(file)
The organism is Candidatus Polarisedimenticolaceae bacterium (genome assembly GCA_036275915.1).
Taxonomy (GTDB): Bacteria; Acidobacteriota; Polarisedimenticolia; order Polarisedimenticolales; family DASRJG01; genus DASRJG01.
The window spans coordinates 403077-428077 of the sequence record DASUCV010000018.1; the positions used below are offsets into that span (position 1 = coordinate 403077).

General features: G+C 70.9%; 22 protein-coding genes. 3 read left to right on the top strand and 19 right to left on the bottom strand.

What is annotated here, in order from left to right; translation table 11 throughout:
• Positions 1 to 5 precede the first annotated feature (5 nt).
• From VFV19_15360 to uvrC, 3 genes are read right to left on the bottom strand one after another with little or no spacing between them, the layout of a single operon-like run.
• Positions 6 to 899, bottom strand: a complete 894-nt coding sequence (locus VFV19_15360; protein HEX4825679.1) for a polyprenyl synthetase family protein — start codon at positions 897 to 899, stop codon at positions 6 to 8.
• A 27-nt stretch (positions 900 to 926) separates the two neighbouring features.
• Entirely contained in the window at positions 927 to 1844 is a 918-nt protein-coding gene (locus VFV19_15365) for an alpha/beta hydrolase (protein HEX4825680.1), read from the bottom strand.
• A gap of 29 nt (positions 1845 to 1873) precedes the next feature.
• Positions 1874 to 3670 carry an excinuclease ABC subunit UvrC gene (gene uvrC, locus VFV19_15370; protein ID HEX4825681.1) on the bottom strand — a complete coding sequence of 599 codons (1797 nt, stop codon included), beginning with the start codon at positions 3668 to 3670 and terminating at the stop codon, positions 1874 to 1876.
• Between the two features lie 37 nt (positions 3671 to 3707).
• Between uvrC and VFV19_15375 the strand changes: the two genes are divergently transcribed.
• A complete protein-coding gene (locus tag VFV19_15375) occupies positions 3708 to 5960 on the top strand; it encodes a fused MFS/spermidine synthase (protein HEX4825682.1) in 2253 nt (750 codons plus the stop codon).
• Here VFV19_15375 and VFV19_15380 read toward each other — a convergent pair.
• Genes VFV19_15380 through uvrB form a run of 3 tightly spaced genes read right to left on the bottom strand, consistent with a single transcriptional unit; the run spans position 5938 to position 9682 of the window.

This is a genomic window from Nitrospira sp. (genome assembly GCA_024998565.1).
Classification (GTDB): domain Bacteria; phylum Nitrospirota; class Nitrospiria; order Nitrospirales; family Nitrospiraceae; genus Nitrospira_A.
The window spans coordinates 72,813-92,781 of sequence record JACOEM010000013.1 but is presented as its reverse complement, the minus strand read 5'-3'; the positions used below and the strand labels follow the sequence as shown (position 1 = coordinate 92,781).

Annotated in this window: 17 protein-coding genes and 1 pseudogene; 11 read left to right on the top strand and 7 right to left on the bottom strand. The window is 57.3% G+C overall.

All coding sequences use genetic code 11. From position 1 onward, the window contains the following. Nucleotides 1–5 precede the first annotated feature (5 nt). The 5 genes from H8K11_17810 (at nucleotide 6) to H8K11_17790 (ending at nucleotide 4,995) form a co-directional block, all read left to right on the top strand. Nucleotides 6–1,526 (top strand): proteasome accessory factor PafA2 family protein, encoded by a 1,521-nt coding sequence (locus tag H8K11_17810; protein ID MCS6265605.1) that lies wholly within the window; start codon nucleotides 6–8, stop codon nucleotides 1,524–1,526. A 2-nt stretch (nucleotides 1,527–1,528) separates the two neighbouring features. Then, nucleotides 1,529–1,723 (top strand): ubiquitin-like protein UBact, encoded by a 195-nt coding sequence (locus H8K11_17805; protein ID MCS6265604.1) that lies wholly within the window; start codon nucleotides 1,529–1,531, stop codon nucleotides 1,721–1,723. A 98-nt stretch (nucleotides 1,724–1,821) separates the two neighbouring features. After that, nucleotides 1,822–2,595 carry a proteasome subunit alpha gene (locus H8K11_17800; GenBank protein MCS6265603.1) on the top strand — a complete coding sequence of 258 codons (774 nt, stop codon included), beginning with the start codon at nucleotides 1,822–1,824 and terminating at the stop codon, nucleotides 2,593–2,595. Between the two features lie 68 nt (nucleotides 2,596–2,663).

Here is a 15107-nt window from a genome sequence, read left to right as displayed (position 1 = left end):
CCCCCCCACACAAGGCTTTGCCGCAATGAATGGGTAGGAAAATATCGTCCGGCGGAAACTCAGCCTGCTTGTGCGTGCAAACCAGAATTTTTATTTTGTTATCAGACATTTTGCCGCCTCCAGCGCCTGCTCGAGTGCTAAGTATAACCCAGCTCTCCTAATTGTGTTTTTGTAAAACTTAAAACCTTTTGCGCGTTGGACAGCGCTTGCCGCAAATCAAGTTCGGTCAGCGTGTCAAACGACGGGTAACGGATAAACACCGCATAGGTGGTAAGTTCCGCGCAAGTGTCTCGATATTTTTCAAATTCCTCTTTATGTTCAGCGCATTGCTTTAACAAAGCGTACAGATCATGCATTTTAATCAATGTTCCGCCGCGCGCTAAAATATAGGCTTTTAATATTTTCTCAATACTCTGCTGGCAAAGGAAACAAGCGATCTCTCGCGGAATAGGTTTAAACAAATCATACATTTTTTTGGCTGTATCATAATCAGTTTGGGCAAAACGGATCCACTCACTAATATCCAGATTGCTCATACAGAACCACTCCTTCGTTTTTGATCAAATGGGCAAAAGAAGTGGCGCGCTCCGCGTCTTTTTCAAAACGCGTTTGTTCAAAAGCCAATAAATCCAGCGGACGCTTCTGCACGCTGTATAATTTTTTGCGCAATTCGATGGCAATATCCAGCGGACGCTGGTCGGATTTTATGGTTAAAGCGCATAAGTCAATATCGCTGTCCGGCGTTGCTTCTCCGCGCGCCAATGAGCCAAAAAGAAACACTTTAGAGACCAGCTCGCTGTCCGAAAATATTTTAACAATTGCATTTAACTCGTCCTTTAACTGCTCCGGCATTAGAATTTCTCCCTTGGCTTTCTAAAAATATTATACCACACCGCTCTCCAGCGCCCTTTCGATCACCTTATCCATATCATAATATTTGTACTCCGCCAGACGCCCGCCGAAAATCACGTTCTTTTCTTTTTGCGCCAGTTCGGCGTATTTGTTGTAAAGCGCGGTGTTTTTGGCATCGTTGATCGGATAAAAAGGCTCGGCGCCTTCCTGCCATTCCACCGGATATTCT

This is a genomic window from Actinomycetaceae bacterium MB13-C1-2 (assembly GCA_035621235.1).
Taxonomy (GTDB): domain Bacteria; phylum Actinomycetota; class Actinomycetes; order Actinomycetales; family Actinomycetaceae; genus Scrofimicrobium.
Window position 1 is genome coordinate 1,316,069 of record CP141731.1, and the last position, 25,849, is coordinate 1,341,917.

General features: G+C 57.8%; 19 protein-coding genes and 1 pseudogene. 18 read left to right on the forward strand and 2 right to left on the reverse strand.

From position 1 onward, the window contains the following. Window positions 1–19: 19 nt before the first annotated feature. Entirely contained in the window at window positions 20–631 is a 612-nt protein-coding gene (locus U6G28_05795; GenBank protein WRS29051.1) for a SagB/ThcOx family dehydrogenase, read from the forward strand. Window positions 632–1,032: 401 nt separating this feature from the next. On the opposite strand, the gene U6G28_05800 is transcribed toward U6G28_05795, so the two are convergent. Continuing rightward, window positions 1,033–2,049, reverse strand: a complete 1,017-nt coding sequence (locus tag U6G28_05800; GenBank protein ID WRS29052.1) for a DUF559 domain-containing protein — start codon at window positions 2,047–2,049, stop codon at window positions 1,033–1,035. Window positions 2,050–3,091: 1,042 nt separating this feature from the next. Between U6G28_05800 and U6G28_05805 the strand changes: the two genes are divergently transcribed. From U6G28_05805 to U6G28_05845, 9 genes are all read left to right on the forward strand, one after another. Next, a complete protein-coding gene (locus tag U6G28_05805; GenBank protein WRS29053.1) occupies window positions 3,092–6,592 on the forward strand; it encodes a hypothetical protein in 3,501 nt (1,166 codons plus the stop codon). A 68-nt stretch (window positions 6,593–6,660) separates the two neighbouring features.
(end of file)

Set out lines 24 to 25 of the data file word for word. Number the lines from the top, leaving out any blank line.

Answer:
CCCCCCCACACAAGGCTTTGCCGCAATGAATGGGTAGGAAAATATCGTCCGGCGGAAACTCAGCCTGCTTGTGCGTGCAAACCAGAATTTTTATTTTGTTATCAGACATTTTGCCGCCTCCAGCGCCTGCTCGAGTGCTAAGTATAACCCAGCTCTCCTAATTGTGTTTTTGTAAAACTTAAAACCTTTTGCGCGTTGGACAGCGCTTGCCGCAAATCAAGTTCGGTCAGCGTGTCAAACGACGGGTAACGGATAAACACCGCATAGGTGGTAAGTTCCGCGCAAGTGTCTCGATATTTTTCAAATTCCTCTTTATGTTCAGCGCATTGCTTTAACAAAGCGTACAGATCATGCATTTTAATCAATGTTCCGCCGCGCGCTAAAATATAGGCTTTTAATATTTTCTCAATACTCTGCTGGCAAAGGAAACAAGCGATCTCTCGCGGAATAGGTTTAAACAAATCATACATTTTTTTGGCTGTATCATAATCAGTTTGGGCAAAACGGATCCACTCACTAATATCCAGATTGCTCATACAGAACCACTCCTTCGTTTTTGATCAAATGGGCAAAAGAAGTGGCGCGCTCCGCGTCTTTTTCAAAACGCGTTTGTTCAAAAGCCAATAAATCCAGCGGACGCTTCTGCACGCTGTATAATTTTTTGCGCAATTCGATGGCAATATCCAGCGGACGCTGGTCGGATTTTATGGTTAAAGCGCATAAGTCAATATCGCTGTCCGGCGTTGCTTCTCCGCGCGCCAATGAGCCAAAAAGAAACACTTTAGAGACCAGCTCGCTGTCCGAAAATATTTTAACAATTGCATTTAACTCGTCCTTTAACTGCTCCGGCATTAGAATTTCTCCCTTGGCTTTCTAAAAATATTATACCACACCGCTCTCCAGCGCCCTTTCGATCACCTTATCCATATCATAATATTTGTACTCCGCCAGACGCCCGCCGAAAATCACGTTCTTTTCTTTTTGCGCCAGTTCGGCGTATTTGTTGTAAAGCGCGGTGTTTTTGGCATCGTTGATCGGATAAAAAGGCTCGGCGCCTTCCTGCCATTCCACCGGATATTCT

This is a genomic window from Actinomycetaceae bacterium MB13-C1-2 (assembly GCA_035621235.1).